Jennifer Yang, 2016 Cohort

Roles: Hamlet in Hamlet 3.1 "To be or not to be"

           City Leader in Oedipus

           A member of Chorus in Antigone

  English is a language I am favourable of all the time, and it becomes deeper when I performed two kinds of dramas this semester, and they make me have the possibility to enjoy the beauty of English in drama.

  The first drama I performed was Oedipus & Antigone which was directed by Dr. Britton. Due to the time limitation of rehearsal, actors need to balance the time between rehearsal and study. Remembered individual line, practiced lines with partners, and corrected pronunciation of words and so forth, all required actors’ effort and great input. During rehearsals, I was willing to show my gratefulness to Dr. Britton for he helped all actors to analyze roles’ feelings and characteristics one by one, and patiently and kindly corrected our English pronunciation and emotion we should perform in our lines. 

Jennifer

Oedipus and Antigone: Jennifer (stand) and Ken (sit)

  The second drama I performed is To Be or Not To Be-Hamlet Soliloquy. This one is a great challenge for me because it needs one person to express all the feelings and emotions that soliloquy has. I really appreciate that Dr. Benjamin Barber introduced its background to me so that it would be easier for me to remember lines and also gave me a deeper understanding of the soliloquy. Besides, Professor Mei-hwa Sung’s and Dr. Xuxi gave me some suggestions about how to better transmit feelings and emotions to audiences. It is my honor to have this chance to get close to Shakespeare’s language and cultivate my ability to be confident and poised in front of the audiences.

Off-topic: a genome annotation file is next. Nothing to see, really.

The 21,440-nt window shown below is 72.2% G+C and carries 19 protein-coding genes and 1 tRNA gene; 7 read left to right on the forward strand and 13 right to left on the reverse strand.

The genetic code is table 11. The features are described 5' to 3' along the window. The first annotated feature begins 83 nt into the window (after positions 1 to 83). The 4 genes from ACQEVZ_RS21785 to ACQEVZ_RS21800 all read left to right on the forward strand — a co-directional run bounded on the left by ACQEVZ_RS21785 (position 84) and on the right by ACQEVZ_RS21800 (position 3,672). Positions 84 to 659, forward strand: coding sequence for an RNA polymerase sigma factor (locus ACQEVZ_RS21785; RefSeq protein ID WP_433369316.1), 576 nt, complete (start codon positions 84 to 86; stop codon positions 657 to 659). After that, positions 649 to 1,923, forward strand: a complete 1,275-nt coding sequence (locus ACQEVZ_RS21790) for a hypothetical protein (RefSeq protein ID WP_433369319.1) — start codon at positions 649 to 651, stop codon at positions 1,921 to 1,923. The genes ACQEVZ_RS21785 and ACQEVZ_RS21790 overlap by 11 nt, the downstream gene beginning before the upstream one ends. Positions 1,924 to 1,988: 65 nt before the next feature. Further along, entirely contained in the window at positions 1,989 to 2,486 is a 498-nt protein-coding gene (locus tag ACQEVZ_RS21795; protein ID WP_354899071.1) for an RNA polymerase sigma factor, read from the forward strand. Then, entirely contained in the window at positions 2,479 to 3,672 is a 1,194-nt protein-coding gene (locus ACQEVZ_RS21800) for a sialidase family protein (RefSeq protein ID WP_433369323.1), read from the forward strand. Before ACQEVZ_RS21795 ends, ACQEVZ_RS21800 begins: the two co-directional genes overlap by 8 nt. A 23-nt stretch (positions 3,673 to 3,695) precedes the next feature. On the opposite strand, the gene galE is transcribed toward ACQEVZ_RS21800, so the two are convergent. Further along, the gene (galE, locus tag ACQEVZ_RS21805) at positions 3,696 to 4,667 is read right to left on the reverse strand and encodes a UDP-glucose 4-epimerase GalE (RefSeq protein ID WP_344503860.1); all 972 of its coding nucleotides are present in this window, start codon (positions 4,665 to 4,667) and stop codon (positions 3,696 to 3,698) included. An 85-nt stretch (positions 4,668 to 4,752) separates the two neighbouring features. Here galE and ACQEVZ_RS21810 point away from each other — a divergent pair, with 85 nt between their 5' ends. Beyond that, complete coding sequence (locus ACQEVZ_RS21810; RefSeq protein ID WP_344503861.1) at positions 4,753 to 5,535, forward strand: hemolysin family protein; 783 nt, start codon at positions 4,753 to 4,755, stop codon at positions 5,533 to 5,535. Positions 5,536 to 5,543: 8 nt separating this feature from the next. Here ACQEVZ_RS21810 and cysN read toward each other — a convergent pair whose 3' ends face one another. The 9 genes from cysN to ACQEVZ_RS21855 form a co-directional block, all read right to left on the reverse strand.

Gloria Zheng, 2016 Cohort

Roles: Hamlet in Hamlet 5.1

           A member of Chorus in Oedipus

           Oedipus in Antigone

gloria

  When I prepared for playing Oedipus in Oedipus & Antigone and Hamlet in Hamlet, literature courses at ELLS provided me with great help. To portray well a character on stage, I needed to understand the history and personality traits of the character as well as his or her relations to the entire play. With the critical thinking skills taught in the literature courses, I was able to conduct in-depth analysis of the characters that I played. Outside the classroom, professors also helped me throughout the rehearsals. Professor David Britton, a BBC playwright and director, and Professor Charles Lowe of our program, both advised me on my acting and patiently corrected my English pronunciation. Therefore, I benefited greatly from participating in both of the plays.

 

Cindy Huang, 2015 Cohort

Roles: Lord Capulet in Romeo and Juliet

           Teiresius in Oedipus

           A member of Chorus in Antigone

Cindy

Dr. Benjamin Barber (left) and Cindy (right)

  In general, these two performances are both challenging and learning opportunities for me. Unlike the professional classes, these two were performed on stage to many people. Not only do I need to overcome stage fright, but also I need to constantly step into my role during rehearsals and make sure that the pronunciation of each word is correct. The teachers in my department, such as Ben, gave us a lot of help during the rehearsal. He helped us understand the role and corrected our pronunciation. After the performance, I not only learned the knowledge on stage but also made progress in spoken English.

 

Ken Hu, 2015 Cohort

Roles: Tybalt in Romeo and Juliet

           Oedipus in Oedipus

           A member of Chorus in Antigone

Ken

Ken (left) and Dr. Benjamin Barber (right)

  For me, to perform a drama, especially a big drama, is equal to do an academic research. It’s interesting as well as challenging to adapt myself to a role in drama. In Oedipus & Antigone drama, I was impressed by my transformation from an imperial role to a pessimistic character. I endeavored myself to explore my role. All the teachers in CELL offered great help to me during the research process. Ben made several appointments with me to help with my part, which promoted my further comprehension on my lines.